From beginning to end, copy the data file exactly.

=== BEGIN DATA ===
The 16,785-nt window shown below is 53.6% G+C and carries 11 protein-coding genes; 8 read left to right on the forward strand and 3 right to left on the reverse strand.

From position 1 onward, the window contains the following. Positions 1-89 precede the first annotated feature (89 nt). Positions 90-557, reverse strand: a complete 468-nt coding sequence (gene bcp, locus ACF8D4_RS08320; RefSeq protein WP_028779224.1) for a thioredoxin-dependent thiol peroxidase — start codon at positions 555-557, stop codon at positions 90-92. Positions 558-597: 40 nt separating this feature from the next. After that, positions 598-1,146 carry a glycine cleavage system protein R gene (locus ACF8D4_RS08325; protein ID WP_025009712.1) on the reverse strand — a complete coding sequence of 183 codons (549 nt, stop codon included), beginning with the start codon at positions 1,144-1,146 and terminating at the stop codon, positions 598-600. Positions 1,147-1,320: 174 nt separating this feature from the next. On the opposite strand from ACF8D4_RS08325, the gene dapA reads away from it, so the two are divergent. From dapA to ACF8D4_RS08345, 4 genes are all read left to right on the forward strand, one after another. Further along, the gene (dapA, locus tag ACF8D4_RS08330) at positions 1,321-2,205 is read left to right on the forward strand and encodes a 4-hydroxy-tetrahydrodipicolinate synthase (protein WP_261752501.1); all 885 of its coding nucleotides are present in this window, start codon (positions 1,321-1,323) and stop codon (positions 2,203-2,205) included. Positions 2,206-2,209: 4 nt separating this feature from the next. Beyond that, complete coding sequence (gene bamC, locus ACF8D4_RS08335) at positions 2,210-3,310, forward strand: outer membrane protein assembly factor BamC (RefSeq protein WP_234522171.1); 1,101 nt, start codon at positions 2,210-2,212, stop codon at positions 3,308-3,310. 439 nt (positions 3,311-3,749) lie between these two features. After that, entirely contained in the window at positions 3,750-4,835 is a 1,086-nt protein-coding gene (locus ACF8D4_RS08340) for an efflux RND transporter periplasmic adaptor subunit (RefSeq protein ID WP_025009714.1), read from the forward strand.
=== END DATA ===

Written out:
The 16,785-nt window shown below is 53.6% G+C and carries 11 protein-coding genes; 8 read left to right on the forward strand and 3 right to left on the reverse strand.

From position 1 onward, the window contains the following. Positions 1-89 precede the first annotated feature (89 nt). Positions 90-557, reverse strand: a complete 468-nt coding sequence (gene bcp, locus ACF8D4_RS08320; RefSeq protein WP_028779224.1) for a thioredoxin-dependent thiol peroxidase — start codon at positions 555-557, stop codon at positions 90-92. Positions 558-597: 40 nt separating this feature from the next. After that, positions 598-1,146 carry a glycine cleavage system protein R gene (locus ACF8D4_RS08325; protein ID WP_025009712.1) on the reverse strand — a complete coding sequence of 183 codons (549 nt, stop codon included), beginning with the start codon at positions 1,144-1,146 and terminating at the stop codon, positions 598-600. Positions 1,147-1,320: 174 nt separating this feature from the next. On the opposite strand from ACF8D4_RS08325, the gene dapA reads away from it, so the two are divergent. From dapA to ACF8D4_RS08345, 4 genes are all read left to right on the forward strand, one after another. Further along, the gene (dapA, locus tag ACF8D4_RS08330) at positions 1,321-2,205 is read left to right on the forward strand and encodes a 4-hydroxy-tetrahydrodipicolinate synthase (protein WP_261752501.1); all 885 of its coding nucleotides are present in this window, start codon (positions 1,321-1,323) and stop codon (positions 2,203-2,205) included. Positions 2,206-2,209: 4 nt separating this feature from the next. Beyond that, complete coding sequence (gene bamC, locus ACF8D4_RS08335) at positions 2,210-3,310, forward strand: outer membrane protein assembly factor BamC (RefSeq protein WP_234522171.1); 1,101 nt, start codon at positions 2,210-2,212, stop codon at positions 3,308-3,310. 439 nt (positions 3,311-3,749) lie between these two features. After that, entirely contained in the window at positions 3,750-4,835 is a 1,086-nt protein-coding gene (locus ACF8D4_RS08340) for an efflux RND transporter periplasmic adaptor subunit (RefSeq protein ID WP_025009714.1), read from the forward strand.